Rheumatoid arthritis (RA), a commonly found form of arthritis, can create a wide range of symptoms in the human body. This autoimmune disorder primarily affects your joints and when it gets worse, it can affect other body systems including eyes, heart, skin, lungs, and blood vessels. RA tends to affect the lining of your joints thereby resulting in swelling and pain. If not treated properly, it can lead to bone erosion and the affected joints will become permanently deformed. Therefore, it is important for you to treat this condition before it gets worse.
Knowing the common rheumatology symptoms can be beneficial for you to determine if you are suffering from this condition. Also, you can seek the help of a doctor for performing different rheumatology tests for easily diagnosing this disease. The following are some of the common symptoms associated with RA that you need to be aware of.
This symptom can develop before the occurrence of any other symptoms. You will feel unusually tired and it might be accompanied by a feeling of ill health and depression. This symptom can come and go from day to day or week to week.
This is also an early sign found in association with RA. In the beginning stages, it might last for a few minutes, if this condition is not treated properly, then it can last for longer periods. You can also experience stiffness after sitting, napping, or any period of prolonged inactivity.
You may experience stiffness in one or more of your smaller joints. This can occur irrespective of the time of the day and whether you were active or not.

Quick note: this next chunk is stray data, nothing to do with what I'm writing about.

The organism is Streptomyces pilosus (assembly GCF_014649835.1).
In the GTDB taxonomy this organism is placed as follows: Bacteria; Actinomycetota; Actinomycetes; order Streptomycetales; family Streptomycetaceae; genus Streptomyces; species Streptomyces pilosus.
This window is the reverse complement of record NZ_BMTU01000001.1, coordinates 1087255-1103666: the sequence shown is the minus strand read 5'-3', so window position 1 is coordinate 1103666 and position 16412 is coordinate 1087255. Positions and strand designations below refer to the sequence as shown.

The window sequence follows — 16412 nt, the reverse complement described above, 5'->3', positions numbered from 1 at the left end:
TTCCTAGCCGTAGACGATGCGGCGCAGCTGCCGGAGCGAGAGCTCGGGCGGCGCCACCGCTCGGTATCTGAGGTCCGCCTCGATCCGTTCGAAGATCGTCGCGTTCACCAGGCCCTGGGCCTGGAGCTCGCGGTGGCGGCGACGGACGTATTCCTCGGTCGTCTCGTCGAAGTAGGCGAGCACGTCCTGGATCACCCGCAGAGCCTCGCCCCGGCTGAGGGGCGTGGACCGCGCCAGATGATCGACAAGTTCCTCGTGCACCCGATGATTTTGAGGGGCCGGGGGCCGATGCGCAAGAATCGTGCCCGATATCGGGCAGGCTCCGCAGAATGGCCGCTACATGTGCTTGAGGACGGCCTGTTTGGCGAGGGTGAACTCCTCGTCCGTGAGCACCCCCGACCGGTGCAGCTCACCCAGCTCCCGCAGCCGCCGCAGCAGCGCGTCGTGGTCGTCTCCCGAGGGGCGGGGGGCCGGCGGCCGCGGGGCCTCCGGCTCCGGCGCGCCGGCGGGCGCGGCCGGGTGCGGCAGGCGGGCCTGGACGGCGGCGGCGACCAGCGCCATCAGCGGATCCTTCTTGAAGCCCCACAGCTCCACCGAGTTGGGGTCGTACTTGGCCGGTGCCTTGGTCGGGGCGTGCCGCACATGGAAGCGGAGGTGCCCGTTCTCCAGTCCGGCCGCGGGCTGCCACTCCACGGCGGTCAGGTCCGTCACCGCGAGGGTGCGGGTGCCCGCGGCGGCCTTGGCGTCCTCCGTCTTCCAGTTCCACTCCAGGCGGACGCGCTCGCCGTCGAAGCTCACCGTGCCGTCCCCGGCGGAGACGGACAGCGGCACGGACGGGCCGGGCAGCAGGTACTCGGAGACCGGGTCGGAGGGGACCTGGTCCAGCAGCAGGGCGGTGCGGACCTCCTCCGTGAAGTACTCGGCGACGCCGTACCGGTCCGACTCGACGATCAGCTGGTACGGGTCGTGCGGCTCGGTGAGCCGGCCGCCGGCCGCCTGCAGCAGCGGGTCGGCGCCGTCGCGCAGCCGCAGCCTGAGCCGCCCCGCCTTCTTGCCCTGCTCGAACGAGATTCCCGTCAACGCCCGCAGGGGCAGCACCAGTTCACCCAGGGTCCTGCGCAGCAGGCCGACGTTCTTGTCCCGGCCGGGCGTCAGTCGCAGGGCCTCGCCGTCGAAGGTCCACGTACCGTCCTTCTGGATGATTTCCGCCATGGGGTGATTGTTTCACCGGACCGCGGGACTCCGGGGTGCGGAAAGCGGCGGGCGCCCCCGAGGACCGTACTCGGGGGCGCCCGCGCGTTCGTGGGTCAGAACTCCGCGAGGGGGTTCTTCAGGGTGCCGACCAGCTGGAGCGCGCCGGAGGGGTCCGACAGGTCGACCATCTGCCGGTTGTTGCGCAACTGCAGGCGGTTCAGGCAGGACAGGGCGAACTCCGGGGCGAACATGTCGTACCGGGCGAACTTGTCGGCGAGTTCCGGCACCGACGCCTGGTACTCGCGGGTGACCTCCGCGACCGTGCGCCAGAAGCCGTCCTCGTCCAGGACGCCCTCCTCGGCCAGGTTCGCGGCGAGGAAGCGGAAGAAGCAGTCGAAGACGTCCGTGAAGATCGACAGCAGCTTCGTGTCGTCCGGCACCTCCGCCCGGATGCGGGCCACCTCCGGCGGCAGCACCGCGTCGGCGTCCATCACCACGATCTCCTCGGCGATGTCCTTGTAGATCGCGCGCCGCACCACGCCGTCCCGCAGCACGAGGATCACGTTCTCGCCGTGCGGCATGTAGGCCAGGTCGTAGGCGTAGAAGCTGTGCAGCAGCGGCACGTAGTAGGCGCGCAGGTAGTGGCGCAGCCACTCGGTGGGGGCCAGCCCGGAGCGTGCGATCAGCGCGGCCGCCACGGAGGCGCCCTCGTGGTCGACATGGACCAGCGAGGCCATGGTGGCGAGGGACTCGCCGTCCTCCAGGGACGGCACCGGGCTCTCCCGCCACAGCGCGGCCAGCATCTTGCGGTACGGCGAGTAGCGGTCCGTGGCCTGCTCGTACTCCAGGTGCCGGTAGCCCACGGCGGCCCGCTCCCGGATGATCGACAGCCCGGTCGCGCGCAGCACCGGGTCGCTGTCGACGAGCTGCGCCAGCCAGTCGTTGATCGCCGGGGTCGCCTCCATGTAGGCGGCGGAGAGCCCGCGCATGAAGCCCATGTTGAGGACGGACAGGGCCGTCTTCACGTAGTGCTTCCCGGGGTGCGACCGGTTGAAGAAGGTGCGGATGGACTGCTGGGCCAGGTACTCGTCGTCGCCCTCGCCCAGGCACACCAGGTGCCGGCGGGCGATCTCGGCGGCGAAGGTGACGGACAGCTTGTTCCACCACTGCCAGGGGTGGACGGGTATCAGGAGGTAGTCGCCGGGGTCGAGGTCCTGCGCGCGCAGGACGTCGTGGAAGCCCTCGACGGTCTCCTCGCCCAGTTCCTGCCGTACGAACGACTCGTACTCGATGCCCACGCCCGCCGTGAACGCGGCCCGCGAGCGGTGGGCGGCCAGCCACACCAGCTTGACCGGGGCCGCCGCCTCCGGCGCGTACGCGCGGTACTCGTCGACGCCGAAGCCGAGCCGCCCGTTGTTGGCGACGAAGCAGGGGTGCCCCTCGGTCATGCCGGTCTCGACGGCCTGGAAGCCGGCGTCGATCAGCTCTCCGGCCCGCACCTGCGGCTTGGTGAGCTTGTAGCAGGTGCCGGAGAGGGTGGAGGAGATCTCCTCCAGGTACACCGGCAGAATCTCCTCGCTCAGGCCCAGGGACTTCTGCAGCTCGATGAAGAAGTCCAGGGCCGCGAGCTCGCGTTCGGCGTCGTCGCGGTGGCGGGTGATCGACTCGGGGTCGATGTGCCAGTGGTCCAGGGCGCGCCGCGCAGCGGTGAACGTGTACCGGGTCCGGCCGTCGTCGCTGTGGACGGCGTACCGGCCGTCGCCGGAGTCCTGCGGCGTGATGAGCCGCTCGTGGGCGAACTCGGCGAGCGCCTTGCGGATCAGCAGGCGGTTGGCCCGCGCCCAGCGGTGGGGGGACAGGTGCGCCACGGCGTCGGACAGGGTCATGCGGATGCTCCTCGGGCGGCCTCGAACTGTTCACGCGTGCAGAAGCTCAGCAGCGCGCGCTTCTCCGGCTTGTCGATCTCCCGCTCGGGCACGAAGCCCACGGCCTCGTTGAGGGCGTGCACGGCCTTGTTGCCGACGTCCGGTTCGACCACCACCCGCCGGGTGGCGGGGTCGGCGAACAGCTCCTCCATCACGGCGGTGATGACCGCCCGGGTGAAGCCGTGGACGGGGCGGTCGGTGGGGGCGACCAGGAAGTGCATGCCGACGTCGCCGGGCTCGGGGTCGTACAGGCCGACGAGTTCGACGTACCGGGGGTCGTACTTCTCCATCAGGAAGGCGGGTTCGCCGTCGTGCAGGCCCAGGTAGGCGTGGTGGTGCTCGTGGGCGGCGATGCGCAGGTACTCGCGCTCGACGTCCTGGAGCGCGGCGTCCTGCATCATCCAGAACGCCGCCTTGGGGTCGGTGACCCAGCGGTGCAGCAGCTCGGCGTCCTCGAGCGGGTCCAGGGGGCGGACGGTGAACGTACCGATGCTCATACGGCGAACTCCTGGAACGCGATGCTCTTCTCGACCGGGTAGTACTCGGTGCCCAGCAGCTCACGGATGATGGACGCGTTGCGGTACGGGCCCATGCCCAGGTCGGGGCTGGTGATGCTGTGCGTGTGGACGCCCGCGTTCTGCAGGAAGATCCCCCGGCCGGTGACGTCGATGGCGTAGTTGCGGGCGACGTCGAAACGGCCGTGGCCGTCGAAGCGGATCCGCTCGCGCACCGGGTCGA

Usually, the stiffness will first occur in the joints of your hands. In most people, it will develop slowly, but in some others, it might come suddenly.
The stiffness in joints will be usually followed by tenderness and pain when you move your joints or while at rest. In RA patients, joint pain is commonly found in the fingers and wrists. But it can also affect the joints in your knees, ankles, feet, and shoulders.
Swelling and inflammation are common rheumatology symptoms. These flare-ups may last anywhere between a few days to even a few weeks. The intensity and frequency of this pattern will increase when the condition gets worse.
Rheumatoid arthritis can create a variety of symptoms that can interfere with your everyday life. It can also reduce the quality of your life by reducing mobility. Hence, it is important for you to diagnose this disease in the early stages for preventing it from getting worse.